Three Santa Clara County Sheriff's correctional deputies were arrested Thursday, on charges of murder, assault and conspiracy in connection with the beating death of a mentally ill inmate last week.
Michael Tyree, 31, was found naked and covered in feces and vomit in his cell at the Santa Clara County Main Jail on August 26. He was pronounced dead on the scene after several unsuccessful attempts to resuscitate him. The medical examiner ruled Tyree's death a homicide with the cause of death being internal bleeding due to blunt force trauma.
At a press conference Thursday, Sheriff Laurie Smith said that the investigation into his death concluded that jail deputies Jereh Lubrin, Matthew Farris and Rafael Rodriguez, were "the reason for this brutal murder."
"This disappointment and disgust I feel cannot be overstated," Smith said in her statement.
After their arrest Thursday morning, the three suspects asked for their lawyers while declining to give statements to detectives by invoking their Fifth Amendment right against self-incrimination. They are on unpaid administrative leave, Smith said.
The deputies were arrested on charges of murder, assault under the color of authority and conspiracy and were transferred to a jail outside Santa Clara County.
Smith said that it was "unmistakable" that the three deputies "committed this cowardly and heinous act against an unarmed individual they were entrusted to protect." She said the investigation was ongoing.
Tyree was in custody at the Santa Clara County Main Jail for misdemeanor, theft and drug possession charges. He was placed in a single person cell in wing 6B which is reserved for inmates in protective custody or those with special needs, according to Smith.
Tyree struggled for many years with mental illness, Paula Canny, the family's attorney said at the press conference.
On the evening of August 26, the three deputies were in wing 6B during a routine search in inmates' cells. They were the only three individuals in the wing at that point, Smith said. The next day, Lubrin entered 6B to conduct a routine welfare check on the inmates, when he issued a "man down" call. According to Lubrin's incident report he discovered Tyree's body on the floor of his cell, naked and covered in feces and vomit.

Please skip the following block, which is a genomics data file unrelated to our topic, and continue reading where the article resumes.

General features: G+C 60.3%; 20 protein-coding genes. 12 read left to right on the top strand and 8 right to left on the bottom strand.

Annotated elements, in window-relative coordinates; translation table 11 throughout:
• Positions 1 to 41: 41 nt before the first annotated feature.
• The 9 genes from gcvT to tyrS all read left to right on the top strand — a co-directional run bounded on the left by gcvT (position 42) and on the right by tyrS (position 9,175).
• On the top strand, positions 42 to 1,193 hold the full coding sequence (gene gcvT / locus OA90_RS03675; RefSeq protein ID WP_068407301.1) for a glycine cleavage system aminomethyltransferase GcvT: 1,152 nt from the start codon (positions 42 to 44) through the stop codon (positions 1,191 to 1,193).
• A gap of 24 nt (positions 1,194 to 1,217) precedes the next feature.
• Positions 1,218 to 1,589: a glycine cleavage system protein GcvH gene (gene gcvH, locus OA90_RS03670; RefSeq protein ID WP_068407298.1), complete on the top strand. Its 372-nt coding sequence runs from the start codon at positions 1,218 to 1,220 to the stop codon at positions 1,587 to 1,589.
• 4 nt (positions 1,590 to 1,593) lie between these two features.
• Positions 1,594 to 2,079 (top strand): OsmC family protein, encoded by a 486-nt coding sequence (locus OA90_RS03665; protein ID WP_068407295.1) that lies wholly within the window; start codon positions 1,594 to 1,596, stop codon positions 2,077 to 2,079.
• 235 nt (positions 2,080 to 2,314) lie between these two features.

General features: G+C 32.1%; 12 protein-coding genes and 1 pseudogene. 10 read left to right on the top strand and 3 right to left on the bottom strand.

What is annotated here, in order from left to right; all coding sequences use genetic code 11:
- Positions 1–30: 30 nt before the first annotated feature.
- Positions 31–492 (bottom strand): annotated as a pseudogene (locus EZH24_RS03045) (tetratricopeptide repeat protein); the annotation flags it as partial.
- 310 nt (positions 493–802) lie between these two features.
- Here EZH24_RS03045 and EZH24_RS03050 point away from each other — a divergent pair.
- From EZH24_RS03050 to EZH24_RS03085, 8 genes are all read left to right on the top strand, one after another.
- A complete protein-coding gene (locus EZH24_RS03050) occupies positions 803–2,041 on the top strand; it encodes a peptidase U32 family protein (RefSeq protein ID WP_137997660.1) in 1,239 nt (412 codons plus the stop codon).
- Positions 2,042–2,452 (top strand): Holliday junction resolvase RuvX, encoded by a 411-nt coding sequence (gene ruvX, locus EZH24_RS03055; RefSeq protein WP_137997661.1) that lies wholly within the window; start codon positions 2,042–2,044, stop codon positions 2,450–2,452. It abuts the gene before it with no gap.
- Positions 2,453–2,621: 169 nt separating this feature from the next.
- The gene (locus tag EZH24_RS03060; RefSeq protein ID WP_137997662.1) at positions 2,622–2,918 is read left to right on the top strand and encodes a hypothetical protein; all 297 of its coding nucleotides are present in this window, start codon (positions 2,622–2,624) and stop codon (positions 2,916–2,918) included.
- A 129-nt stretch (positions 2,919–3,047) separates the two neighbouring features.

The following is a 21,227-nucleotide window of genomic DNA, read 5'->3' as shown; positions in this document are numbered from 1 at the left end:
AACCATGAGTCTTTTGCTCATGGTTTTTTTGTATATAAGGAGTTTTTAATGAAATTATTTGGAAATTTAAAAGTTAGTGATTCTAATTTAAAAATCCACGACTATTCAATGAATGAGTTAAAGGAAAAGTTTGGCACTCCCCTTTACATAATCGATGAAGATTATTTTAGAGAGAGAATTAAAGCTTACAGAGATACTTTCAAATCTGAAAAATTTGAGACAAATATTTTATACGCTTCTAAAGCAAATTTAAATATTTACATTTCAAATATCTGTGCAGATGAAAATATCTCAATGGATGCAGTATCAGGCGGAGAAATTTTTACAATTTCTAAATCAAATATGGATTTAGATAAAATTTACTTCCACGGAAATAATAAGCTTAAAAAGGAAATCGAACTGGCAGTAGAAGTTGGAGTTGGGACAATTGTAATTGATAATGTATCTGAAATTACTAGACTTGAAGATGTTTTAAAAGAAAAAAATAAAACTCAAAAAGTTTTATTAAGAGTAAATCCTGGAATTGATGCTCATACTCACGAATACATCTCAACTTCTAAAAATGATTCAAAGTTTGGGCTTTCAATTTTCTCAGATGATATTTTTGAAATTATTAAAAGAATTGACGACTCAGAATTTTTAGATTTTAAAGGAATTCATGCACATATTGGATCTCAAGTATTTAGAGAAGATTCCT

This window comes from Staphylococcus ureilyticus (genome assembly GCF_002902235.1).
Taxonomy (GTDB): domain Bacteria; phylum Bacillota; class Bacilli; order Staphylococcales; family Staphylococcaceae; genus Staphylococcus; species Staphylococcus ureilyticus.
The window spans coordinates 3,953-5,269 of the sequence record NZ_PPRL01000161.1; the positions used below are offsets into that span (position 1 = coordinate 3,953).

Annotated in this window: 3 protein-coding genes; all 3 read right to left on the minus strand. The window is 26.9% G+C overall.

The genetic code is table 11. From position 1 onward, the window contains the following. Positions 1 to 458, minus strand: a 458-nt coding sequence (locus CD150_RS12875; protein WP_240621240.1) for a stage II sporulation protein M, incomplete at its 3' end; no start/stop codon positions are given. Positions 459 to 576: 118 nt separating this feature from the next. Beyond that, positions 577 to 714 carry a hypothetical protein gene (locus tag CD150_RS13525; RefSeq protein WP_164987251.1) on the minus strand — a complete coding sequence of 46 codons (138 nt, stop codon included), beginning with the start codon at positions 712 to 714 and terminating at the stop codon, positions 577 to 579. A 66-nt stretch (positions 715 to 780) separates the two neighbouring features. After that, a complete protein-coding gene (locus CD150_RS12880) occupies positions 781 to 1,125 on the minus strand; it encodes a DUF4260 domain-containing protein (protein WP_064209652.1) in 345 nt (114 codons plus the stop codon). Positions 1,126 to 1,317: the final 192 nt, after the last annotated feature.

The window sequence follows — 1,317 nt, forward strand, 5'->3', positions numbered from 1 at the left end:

Rodriguez entered the cell and allegedly assisted Lubrin in dragging Tyree's body out of the cell and administering CPR on him. Shortly after, numerous staff members joined the two deputies in trying to revive Tyree but EMS staff declared him dead on the scene minutes later.
The medical examiner concluded that Tyree died due to internal bleeding because of multiple blunt force injuries including lacerations, contusions and abrasions as well as internal lacerations of his liver and spleen. Tyree's fatal injuries were inflicted by another, the examiner said.
Smith said that she believed they had sufficient probable cause to arrest the three deputies for Tyree's murder. "It pains me and every member of the Sheriff's Office because those who are sworn to protect and serve lose their moral compass and commit criminal acts," she said.
The three deputies were provided "with no special treatment" and their arrests followed protocols of "any other arrest of an accused felon" Smith said.
The sheriff also expressed her apologies to Tyree's three sisters who recently lost their mother and whose father died last year.
She said that even though Tyree was an inmate, he was also "someone's brother, someone's son and his life had value."
Canny, the family's attorney, said that Tyree was in custody due to alleged acts that occurred as a result of his mental illness. She said she was grateful to the Sheriff's Office for bringing those accountable for Tyree's death to swift justice but criticized the system's treatment of the mentally ill.
She expressed hope that the District Attorney's office would follow the sheriff's lead in bringing the deputies to justice.